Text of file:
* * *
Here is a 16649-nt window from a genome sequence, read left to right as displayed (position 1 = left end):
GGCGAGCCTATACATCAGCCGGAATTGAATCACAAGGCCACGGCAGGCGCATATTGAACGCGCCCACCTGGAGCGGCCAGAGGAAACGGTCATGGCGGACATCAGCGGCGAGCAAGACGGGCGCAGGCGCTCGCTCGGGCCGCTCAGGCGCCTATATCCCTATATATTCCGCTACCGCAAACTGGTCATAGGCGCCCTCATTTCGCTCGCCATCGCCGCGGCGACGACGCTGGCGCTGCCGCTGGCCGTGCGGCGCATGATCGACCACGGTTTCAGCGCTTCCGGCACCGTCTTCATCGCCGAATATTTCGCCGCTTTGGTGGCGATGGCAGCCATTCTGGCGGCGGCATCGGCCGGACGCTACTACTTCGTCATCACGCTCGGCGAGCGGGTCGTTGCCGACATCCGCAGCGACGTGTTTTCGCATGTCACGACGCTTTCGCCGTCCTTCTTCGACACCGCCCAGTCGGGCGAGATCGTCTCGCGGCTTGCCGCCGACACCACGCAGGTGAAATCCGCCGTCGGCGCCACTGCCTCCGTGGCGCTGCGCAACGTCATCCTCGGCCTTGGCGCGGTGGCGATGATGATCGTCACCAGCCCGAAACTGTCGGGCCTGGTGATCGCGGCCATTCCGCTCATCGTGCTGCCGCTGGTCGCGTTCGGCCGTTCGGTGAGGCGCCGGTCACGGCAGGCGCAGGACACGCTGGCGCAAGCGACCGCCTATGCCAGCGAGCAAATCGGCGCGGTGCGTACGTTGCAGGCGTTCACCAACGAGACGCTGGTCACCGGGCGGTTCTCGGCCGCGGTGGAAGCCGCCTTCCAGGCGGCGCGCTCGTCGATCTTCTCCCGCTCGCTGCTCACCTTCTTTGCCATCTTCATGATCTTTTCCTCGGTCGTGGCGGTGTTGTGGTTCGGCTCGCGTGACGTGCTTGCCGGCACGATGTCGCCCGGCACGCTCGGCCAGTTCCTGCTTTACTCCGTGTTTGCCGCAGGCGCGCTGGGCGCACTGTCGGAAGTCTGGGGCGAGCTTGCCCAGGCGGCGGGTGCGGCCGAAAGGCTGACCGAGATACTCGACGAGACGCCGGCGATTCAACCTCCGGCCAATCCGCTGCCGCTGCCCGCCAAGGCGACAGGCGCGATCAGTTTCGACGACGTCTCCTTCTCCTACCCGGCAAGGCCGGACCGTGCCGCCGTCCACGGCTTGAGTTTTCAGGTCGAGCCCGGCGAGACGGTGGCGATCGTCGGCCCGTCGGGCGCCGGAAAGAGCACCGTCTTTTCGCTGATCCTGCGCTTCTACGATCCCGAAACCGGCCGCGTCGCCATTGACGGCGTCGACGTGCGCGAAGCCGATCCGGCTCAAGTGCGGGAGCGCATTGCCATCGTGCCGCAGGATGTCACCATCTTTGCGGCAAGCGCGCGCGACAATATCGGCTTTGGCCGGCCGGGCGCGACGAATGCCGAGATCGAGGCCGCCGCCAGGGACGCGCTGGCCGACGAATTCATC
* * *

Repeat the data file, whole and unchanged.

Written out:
Here is a 16649-nt window from a genome sequence, read left to right as displayed (position 1 = left end):
GGCGAGCCTATACATCAGCCGGAATTGAATCACAAGGCCACGGCAGGCGCATATTGAACGCGCCCACCTGGAGCGGCCAGAGGAAACGGTCATGGCGGACATCAGCGGCGAGCAAGACGGGCGCAGGCGCTCGCTCGGGCCGCTCAGGCGCCTATATCCCTATATATTCCGCTACCGCAAACTGGTCATAGGCGCCCTCATTTCGCTCGCCATCGCCGCGGCGACGACGCTGGCGCTGCCGCTGGCCGTGCGGCGCATGATCGACCACGGTTTCAGCGCTTCCGGCACCGTCTTCATCGCCGAATATTTCGCCGCTTTGGTGGCGATGGCAGCCATTCTGGCGGCGGCATCGGCCGGACGCTACTACTTCGTCATCACGCTCGGCGAGCGGGTCGTTGCCGACATCCGCAGCGACGTGTTTTCGCATGTCACGACGCTTTCGCCGTCCTTCTTCGACACCGCCCAGTCGGGCGAGATCGTCTCGCGGCTTGCCGCCGACACCACGCAGGTGAAATCCGCCGTCGGCGCCACTGCCTCCGTGGCGCTGCGCAACGTCATCCTCGGCCTTGGCGCGGTGGCGATGATGATCGTCACCAGCCCGAAACTGTCGGGCCTGGTGATCGCGGCCATTCCGCTCATCGTGCTGCCGCTGGTCGCGTTCGGCCGTTCGGTGAGGCGCCGGTCACGGCAGGCGCAGGACACGCTGGCGCAAGCGACCGCCTATGCCAGCGAGCAAATCGGCGCGGTGCGTACGTTGCAGGCGTTCACCAACGAGACGCTGGTCACCGGGCGGTTCTCGGCCGCGGTGGAAGCCGCCTTCCAGGCGGCGCGCTCGTCGATCTTCTCCCGCTCGCTGCTCACCTTCTTTGCCATCTTCATGATCTTTTCCTCGGTCGTGGCGGTGTTGTGGTTCGGCTCGCGTGACGTGCTTGCCGGCACGATGTCGCCCGGCACGCTCGGCCAGTTCCTGCTTTACTCCGTGTTTGCCGCAGGCGCGCTGGGCGCACTGTCGGAAGTCTGGGGCGAGCTTGCCCAGGCGGCGGGTGCGGCCGAAAGGCTGACCGAGATACTCGACGAGACGCCGGCGATTCAACCTCCGGCCAATCCGCTGCCGCTGCCCGCCAAGGCGACAGGCGCGATCAGTTTCGACGACGTCTCCTTCTCCTACCCGGCAAGGCCGGACCGTGCCGCCGTCCACGGCTTGAGTTTTCAGGTCGAGCCCGGCGAGACGGTGGCGATCGTCGGCCCGTCGGGCGCCGGAAAGAGCACCGTCTTTTCGCTGATCCTGCGCTTCTACGATCCCGAAACCGGCCGCGTCGCCATTGACGGCGTCGACGTGCGCGAAGCCGATCCGGCTCAAGTGCGGGAGCGCATTGCCATCGTGCCGCAGGATGTCACCATCTTTGCGGCAAGCGCGCGCGACAATATCGGCTTTGGCCGGCCGGGCGCGACGAATGCCGAGATCGAGGCCGCCGCCAGGGACGCGCTGGCCGACGAATTCATC